The story of Crimthann Nia Nair shows that one who sojourns in the divine land or tastes its food may not be able to return to earth with impunity, for he has become a member of the other-world state and is no longer fit for earth. This is found in other Irish tales and in stories of fairyland or the world of the dead elsewhere.19 Crimthann was son of Lugaid Red Stripes, of whom one of those occasional stories of incest, not uncommon in primitive society, is told, proving that it had at one time been common in Celtic custom, perhaps in the royal house. Lugaid's mother was Clothru, a sister of Medb and Ethne. Clothru and Ethne are both said to have been wives of Conchobar after Medb left him for Ailill; and their brothers, Bres, Nar, and Lothar, were called the Three Finns, or White Ones, of Emuin. Once Clothru bewailed her childless condition to them, and as a result of her entreaties she had a son Lugaid by all three.20 Clothru again bore a child to Lugaid, Crimthann Nia Nair, or "Nar's Man," the hero of this story and afterward supreme king, who fared on what is called "a splendid adventure" with a goddess or witch called Nar. He went to a land overseas, where he remained with her for a month and a half; and at his departure he obtained many love-tokens — a chariot and a golden draught-board, a sword richly ornamented, a spear whose wounds were always mortal, a sling which never missed its aim, two dogs worth a hundred female slaves, and a beautiful mantle. Soon after his return, however, he fell from his horse and died 21 — an incident perhaps to be explained in terms of the myths of Loegaire Liban and Oisin, who, in order to return to the divine land, were warned not to dismount from their horses.22 On the other hand, Cuchulainn was able to return to Ireland from Elysium without hurt, and so also was Aedh, son of the King of Lein-ster, who was enticed into the sid by Bodb Dearg's daughters. For three years the folk of the sid cared for him while his father mourned, not knowing whither the divine people had taken him — into the sky or down under the earth. He and fifty other youths escaped, however, and Aedh met St. Patrick, who restored him to his father and said that he would eventually die as God willed, i. e. the Tuatha De Danann would have no further power over him.23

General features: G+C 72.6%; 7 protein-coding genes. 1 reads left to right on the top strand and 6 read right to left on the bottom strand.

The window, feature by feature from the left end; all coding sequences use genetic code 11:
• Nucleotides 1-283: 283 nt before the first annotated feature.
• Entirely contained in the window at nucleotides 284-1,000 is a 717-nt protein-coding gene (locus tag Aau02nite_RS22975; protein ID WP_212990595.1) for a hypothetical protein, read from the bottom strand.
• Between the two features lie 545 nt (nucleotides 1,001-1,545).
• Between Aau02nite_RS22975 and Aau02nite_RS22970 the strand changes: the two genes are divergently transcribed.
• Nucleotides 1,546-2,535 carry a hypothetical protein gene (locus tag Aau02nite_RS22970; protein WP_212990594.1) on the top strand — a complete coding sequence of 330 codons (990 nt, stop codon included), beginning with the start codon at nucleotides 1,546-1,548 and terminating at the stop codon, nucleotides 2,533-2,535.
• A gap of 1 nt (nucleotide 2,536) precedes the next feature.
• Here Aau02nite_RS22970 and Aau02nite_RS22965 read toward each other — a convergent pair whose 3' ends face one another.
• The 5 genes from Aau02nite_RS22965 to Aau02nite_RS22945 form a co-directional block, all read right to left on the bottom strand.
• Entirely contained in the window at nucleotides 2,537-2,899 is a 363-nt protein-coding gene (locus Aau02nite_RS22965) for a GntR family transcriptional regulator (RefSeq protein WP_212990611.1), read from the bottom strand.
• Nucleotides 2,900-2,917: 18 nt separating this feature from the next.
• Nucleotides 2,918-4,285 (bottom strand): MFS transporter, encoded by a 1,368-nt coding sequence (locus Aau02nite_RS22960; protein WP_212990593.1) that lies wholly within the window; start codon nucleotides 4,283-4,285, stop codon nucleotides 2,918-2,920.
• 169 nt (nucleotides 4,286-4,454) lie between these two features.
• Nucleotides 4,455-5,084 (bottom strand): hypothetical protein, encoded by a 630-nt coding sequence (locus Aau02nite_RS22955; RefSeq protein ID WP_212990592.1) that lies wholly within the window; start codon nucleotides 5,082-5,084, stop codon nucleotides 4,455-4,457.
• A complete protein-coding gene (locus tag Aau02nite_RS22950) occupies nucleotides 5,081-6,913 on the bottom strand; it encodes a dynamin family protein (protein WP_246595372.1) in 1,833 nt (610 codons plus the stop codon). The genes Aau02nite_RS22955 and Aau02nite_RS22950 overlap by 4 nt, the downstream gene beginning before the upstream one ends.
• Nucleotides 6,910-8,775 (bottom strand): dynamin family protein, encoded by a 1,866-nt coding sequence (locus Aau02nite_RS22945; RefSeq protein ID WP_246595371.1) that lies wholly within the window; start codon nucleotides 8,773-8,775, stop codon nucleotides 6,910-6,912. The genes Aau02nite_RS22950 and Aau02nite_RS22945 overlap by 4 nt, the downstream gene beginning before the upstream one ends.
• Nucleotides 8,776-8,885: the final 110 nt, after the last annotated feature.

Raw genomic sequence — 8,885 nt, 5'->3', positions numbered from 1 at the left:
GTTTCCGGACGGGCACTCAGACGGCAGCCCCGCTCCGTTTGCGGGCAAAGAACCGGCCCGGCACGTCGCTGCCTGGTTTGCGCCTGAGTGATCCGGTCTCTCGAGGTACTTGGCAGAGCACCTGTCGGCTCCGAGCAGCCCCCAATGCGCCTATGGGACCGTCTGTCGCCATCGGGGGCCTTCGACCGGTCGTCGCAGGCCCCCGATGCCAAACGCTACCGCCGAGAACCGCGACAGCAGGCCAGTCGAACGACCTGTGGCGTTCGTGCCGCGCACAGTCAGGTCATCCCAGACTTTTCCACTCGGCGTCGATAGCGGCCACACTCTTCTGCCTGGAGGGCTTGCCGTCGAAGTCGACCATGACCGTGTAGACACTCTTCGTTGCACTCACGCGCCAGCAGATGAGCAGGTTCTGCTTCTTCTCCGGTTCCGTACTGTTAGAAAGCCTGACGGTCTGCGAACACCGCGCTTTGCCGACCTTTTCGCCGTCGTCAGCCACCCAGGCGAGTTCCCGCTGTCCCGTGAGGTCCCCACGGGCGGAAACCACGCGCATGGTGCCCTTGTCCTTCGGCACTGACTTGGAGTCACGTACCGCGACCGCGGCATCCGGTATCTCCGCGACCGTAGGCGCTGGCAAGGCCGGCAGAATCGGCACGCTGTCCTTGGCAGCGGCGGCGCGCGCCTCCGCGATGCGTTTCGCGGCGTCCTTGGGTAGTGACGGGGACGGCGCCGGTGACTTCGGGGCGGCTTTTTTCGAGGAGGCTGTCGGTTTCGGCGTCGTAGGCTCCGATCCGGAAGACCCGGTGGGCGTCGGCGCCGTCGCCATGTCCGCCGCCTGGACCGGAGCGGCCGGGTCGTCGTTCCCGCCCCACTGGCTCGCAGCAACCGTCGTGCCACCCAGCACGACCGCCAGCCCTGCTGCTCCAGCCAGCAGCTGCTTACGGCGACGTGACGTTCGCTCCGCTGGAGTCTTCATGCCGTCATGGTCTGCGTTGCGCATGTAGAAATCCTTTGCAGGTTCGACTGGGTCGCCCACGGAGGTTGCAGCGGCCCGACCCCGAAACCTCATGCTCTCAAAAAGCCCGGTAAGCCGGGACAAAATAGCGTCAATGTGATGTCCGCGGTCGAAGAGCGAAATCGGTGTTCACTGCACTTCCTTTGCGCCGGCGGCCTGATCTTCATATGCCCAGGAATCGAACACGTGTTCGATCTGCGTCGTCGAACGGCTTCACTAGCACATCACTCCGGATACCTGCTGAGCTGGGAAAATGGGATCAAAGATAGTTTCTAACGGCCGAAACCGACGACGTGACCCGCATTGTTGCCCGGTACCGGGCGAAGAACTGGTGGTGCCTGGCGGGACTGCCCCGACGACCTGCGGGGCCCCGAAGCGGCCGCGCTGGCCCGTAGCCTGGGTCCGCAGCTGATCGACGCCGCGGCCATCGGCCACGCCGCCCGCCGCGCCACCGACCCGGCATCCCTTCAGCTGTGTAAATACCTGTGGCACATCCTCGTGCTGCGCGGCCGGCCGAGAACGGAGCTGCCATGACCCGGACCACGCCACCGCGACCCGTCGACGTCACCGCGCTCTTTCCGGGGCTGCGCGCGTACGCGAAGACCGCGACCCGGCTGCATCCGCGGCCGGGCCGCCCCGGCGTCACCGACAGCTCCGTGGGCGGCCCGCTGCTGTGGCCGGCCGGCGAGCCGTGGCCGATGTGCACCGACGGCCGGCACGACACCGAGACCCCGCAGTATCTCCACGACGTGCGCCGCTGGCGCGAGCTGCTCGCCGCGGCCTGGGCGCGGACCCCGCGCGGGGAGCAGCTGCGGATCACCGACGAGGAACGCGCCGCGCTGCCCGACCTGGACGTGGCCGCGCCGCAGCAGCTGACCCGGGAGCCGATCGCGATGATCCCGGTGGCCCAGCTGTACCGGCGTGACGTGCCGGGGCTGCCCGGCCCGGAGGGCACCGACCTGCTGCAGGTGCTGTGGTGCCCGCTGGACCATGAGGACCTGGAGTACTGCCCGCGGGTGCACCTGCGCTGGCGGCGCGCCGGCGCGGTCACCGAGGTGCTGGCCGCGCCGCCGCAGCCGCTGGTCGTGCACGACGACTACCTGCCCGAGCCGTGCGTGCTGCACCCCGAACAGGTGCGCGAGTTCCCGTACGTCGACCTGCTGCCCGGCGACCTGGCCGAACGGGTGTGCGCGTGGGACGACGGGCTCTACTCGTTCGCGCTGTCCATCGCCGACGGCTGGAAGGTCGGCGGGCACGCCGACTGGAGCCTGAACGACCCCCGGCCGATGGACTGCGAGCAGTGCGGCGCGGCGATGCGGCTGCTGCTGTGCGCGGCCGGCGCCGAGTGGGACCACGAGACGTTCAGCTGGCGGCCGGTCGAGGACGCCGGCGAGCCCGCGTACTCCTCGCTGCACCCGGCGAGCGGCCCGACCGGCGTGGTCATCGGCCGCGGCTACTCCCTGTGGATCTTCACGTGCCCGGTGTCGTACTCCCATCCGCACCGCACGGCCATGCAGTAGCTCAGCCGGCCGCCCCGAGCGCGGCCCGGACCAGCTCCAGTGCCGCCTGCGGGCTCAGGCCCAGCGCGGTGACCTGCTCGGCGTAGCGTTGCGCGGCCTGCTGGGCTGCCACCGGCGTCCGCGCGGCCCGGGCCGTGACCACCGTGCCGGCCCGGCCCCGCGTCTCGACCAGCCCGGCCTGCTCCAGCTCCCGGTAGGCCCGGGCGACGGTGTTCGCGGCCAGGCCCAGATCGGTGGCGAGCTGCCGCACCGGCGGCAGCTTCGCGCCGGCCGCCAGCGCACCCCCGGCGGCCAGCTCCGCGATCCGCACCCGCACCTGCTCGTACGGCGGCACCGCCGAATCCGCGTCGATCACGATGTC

Sometimes mortals, or gods later envisaged as mortals, abducted daughters of gods. Garman took Bodb's daughter Mesca from the sid; but she died of shame, and the plain where her grave was dug was named after her, Mag Mesca.24 Men of the sid, divine or semi-divine beings, but regarded as attendants on men, also had love-affairs with goddesses. Cliach, from sid Baine, was harper to the King of the three Rosses and made music at the sid of Femen to attract Con-chenn, Bodb's daughter. For a year Bodb's magic prevented the lover from approaching nearer, so that he "could do nothing to the girls" in the sid; but he harped until earth opened, and a dragon issued forth, when he died in terror. This dragon will arise at the end of the world and afflict Ireland in vengeance for St. John Baptist — perhaps an altered fragment of an old cosmogonic myth.25 Another story has some resemblance to this. Liath, a young Prince of the side, loved Midir's daughter Bri, who went with her attendants to meet him as he approached. But the slingers on Midir's sid kept him back, and their sling-stones were like "a swarm of bees on a day of beauty." Liath's servant was slain, and because Liath could not reach her, Bri turned back to the sid and died of a broken heart.26

Besides these, a large number of Irish and Welsh tales illustrate the amours of the gods, as may be seen elsewhere in this volume.

0 0

Post a comment